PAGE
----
In planning your last vacation, there were many necessary steps to prepare for a wonderful trip. A variety of little decisions were made to ensure that you would have a fun and safe experience. Where should we go? Where will we stay? How will we get there? What should we pack? Who will feed the dog while we are away? What shoes should I bring? None of these decisions were necessarily difficult, but the overall process required thought and prayer. When it was time for your vacation, the details were in order to ensure things would go smoothly.
For some reason, when we think about creating an estate plan, or a will, we often feel intimidated by the process. It seems cumbersome and too big to tackle, maybe even scary. Where do I begin? What is the process? I don’t even have an attorney. And by the way, I really don’t want to think about the end of my life—that just makes me uncomfortable. Because of our fear and not knowing how or where to begin, we often do nothing; an estimated 70 percent of Americans do not have an estate plan. We put it off for another day… way down the road. And sometimes that day never comes, leaving critically important decisions to someone else.
Of course, we want to be good stewards of all that God has given us. None of us desire for our assets to be tied up in probate or subject to unnecessary taxes, or for our investment accounts to cause conflicts between our children. When we die, we want our possessions to bless our family and the Lord’s work. That’s why it is important to create a plan.
What Is a Christian Estate Plan?
Benefits of a Christian Estate Plan
An estate plan preserves your legacy by formally recording your wishes and desires. Early planning also provides the peace of mind that comes with knowing you have created an estate plan that honors the Lord, your family, and the causes you care about.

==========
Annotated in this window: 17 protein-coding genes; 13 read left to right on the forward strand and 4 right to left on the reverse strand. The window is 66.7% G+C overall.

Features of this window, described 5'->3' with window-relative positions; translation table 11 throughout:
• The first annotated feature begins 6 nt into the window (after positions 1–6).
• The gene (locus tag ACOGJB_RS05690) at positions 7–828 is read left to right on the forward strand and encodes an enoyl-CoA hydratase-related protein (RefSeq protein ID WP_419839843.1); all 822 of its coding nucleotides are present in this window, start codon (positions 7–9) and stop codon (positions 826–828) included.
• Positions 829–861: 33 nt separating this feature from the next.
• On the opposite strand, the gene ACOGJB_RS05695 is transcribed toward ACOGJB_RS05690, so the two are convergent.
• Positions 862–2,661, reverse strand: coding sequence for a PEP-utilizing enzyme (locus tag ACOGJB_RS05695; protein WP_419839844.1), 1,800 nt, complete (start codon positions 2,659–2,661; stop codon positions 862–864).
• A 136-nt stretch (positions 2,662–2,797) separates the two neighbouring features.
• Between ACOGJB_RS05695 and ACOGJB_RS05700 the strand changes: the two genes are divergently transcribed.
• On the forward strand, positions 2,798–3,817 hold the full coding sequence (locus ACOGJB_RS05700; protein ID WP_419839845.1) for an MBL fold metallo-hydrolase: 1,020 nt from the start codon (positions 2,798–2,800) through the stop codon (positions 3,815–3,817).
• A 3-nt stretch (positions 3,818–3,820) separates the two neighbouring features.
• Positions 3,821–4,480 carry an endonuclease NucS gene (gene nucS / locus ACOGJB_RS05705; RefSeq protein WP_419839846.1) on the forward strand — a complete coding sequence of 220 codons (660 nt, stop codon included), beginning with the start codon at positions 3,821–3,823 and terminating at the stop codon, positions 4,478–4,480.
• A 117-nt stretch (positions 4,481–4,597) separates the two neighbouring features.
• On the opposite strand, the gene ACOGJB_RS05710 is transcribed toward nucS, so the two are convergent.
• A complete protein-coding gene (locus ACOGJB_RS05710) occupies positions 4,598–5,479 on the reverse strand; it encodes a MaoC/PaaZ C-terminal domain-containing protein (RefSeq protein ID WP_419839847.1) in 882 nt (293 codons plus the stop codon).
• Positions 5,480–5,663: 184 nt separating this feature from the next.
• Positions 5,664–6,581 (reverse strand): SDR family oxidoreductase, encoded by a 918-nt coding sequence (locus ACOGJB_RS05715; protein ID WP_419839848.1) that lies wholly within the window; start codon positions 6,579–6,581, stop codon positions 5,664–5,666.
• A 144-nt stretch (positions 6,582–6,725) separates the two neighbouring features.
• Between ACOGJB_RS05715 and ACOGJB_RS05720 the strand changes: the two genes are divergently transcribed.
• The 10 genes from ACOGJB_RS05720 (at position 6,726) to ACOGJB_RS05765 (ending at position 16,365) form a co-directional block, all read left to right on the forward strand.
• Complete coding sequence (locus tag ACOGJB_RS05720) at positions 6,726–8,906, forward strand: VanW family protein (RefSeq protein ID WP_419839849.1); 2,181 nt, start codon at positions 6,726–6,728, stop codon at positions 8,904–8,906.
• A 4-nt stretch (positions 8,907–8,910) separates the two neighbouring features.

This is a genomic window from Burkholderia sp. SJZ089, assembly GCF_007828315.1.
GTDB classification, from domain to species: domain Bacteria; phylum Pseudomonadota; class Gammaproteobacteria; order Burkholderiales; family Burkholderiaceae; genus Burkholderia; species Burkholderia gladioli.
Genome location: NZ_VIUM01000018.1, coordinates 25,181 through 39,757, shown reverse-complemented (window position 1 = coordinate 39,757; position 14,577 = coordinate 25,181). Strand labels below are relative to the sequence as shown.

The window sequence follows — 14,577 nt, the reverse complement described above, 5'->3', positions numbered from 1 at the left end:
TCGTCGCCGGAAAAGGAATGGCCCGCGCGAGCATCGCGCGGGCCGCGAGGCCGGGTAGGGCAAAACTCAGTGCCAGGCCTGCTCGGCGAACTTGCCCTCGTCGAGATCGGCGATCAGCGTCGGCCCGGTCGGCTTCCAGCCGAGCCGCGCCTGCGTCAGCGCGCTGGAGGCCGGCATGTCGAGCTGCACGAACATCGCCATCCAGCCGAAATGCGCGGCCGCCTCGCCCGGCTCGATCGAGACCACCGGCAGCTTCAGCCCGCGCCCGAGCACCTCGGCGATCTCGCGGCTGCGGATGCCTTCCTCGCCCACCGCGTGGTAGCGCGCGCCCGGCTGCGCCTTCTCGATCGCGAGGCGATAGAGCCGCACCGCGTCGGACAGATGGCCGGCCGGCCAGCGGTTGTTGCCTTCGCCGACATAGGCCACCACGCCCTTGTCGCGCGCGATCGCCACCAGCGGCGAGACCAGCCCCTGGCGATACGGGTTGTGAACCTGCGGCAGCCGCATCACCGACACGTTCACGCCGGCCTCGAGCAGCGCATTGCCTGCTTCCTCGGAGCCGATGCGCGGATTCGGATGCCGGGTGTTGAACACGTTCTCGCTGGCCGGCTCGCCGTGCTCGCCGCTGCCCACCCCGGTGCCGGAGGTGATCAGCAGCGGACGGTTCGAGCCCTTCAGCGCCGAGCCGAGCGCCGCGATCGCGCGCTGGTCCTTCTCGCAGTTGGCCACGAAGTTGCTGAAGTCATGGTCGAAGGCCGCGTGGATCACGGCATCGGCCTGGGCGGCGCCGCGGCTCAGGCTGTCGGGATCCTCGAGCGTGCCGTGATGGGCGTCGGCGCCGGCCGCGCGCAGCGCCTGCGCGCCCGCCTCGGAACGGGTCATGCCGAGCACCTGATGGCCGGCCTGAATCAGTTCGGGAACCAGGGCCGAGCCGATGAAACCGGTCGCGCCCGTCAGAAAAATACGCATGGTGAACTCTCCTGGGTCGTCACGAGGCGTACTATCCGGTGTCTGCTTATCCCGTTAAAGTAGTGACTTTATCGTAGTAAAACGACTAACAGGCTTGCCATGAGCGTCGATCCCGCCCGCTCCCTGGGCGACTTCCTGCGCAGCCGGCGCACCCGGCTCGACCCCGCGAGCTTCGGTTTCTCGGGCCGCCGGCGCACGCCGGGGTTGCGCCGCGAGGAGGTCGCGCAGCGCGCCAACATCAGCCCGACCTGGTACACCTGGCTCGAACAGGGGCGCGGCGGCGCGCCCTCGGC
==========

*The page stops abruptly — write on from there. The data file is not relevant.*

A well-written estate plan assures you that your family is protected and provided for.
You will spend most of your lifetime gathering assets and making plans. Give your estate the attention that it deserves. With a solid plan, you will convey the property and assets you have acquired to loved ones, in the right way, at the right time, and at minimal cost.
Not only does a good plan provide for loved ones after your death, but it can also protect you during your senior years. It allows you to designate a specific person to manage your property. It can help doctors and other medical staff with important decisions while making certain you are receiving the best care possible.
For Christians, an estate plan is the capstone on a lifetime of stewardship. Knowing everything we own comes from the Lord, we have a responsibility to manage those resources even after our death. A Christian estate plan should be prayerfully designed with God’s Word in mind. Consider the following Scriptures:
1 Corinthians 4:2
God wants us to be good stewards.
1 Timothy 5:8
God wants us to provide for our loved ones.
2 Corinthians 9:6-7
God wants us to give cheerfully to the Lord’s work.
An estate plan increases your lifetime security, offers peace of mind, and achieves your goals for family and charity.
Answers to Common Estate Planning Questions
Where do I even begin?